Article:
2nd Peter 1:16
For we have not followed cunningly devised fables, when we made known unto you the power and coming of our Lord Jesus Christ, but were eyewitnesses of his majesty
Peter saw the risen Christ, and it changed his life forever.

Study the scriptures. In them you will see that you were created for more than just this short and often unsatisfying physical life. God reveals His mind in the Bible. If you study His Word diligently, He will reveal His truth to you.

LightSon
September 8th, 2003, 08:28 AM
Originally posted by Mateo
Re: Psalm 22,

To paraphrase Spurgeon, "When reading Psalm 22 one should remove one's shoes, for if there is holy ground anywhere in the Bible, it is here".

I refrain from reading this Psalm in public to save myself the embarassment of public crying.

I can only shake my head in disbelief everytime I hear some learned theologian utter the canard that Jesus said what He did on the cross because God, who could not look upon sin, had turned His back on His Son. What utter compost.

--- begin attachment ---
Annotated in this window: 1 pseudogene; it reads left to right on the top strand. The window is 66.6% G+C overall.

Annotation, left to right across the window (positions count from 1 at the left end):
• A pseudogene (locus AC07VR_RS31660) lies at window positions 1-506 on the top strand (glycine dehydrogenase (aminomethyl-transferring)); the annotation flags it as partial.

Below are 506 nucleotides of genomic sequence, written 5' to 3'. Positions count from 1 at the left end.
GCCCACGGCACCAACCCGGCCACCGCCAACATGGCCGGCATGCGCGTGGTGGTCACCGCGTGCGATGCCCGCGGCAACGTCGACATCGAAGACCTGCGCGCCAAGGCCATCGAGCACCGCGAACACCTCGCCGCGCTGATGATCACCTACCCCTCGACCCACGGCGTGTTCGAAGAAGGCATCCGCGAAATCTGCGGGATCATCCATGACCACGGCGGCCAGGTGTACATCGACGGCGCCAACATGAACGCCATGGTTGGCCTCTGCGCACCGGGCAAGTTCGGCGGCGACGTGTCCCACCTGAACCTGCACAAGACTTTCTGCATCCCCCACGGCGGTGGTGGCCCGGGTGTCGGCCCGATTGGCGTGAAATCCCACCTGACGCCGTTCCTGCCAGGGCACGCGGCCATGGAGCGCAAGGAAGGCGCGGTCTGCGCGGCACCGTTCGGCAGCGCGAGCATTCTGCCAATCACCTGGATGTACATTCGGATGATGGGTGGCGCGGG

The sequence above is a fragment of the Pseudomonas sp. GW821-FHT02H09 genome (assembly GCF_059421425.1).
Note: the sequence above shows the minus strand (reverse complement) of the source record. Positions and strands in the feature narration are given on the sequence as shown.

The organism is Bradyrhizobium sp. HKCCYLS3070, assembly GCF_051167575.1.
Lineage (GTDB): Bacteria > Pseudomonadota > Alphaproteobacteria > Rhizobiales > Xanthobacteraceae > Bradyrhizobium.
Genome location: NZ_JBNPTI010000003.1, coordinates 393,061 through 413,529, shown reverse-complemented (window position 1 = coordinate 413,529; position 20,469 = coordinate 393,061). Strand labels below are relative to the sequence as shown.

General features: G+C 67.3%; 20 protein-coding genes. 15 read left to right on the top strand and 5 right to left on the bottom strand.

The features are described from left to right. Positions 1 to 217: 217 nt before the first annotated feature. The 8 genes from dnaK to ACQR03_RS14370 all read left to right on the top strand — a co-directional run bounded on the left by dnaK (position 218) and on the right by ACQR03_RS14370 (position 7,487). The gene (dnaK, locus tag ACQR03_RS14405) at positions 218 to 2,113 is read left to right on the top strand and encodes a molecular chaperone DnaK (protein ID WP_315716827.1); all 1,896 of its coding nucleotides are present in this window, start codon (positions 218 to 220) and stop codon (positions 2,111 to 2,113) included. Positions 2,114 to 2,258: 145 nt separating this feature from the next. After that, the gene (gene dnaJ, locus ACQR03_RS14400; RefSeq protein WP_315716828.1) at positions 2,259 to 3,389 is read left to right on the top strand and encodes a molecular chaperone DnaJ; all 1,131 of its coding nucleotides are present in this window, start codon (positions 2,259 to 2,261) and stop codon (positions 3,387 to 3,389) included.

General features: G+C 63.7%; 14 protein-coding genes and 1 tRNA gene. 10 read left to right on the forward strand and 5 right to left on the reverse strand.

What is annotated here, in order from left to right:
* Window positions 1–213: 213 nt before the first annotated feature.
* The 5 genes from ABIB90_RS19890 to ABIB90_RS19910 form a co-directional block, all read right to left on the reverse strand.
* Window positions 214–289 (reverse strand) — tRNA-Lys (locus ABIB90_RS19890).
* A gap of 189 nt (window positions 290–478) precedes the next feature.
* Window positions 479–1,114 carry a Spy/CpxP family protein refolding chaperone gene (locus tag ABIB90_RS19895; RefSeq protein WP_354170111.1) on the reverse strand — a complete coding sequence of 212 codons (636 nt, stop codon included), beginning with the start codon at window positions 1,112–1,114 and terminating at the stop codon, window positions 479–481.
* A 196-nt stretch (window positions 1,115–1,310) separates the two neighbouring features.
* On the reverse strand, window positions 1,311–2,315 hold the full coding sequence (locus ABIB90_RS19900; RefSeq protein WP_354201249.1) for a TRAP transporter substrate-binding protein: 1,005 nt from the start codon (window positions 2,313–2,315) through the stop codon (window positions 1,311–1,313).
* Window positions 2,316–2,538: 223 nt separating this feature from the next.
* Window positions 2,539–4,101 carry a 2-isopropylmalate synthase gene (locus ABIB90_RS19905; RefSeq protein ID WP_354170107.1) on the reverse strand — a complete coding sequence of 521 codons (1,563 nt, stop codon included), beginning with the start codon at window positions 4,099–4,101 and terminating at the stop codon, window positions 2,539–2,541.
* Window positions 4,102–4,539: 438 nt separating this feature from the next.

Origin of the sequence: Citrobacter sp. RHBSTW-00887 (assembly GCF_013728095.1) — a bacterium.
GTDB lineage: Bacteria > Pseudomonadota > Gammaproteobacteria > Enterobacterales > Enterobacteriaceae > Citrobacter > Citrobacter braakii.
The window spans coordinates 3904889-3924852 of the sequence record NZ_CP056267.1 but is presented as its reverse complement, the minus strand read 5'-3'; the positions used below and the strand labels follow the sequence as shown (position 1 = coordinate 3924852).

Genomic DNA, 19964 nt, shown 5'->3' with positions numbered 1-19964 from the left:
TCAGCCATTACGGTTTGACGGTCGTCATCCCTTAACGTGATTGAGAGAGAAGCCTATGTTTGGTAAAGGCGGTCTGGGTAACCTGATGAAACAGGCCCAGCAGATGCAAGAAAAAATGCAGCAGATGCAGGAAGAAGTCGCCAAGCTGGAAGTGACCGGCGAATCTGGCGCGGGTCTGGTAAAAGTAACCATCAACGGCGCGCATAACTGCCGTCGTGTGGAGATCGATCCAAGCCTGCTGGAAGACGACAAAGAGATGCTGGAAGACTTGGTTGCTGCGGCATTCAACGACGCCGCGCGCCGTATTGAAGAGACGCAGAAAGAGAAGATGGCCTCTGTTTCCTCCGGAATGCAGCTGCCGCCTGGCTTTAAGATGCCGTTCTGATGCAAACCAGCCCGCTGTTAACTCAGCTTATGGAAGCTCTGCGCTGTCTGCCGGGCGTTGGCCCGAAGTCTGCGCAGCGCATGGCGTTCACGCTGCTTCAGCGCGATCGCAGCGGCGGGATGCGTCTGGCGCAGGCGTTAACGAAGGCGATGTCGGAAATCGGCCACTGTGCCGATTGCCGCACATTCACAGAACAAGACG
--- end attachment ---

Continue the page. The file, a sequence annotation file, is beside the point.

I don't really understand your objections Mateo.

Jesus cried, "My God, My God, why hast thou forsaken me?"

Since you reject the standard explanation, I have two questions for you.

Did God forsake Jesus while He was on the cross? and if so, why would God do that?

Mateo
September 8th, 2003, 11:44 AM
LightSon,

I do not believe God turned His back on His Son at the cross. This notion gained some currency in several of the patented answer factories (seminaries, cemetaries, whatever) by those who either could not or would not make the connection between what Jesus uttered on the cross and the first line of Psalm 22. Jesus was pointing any and all to the Psalm which spoke of the cross so long before He was ever nailed to it. He was not lamenting the absense of His omnipresent Father or His gaze.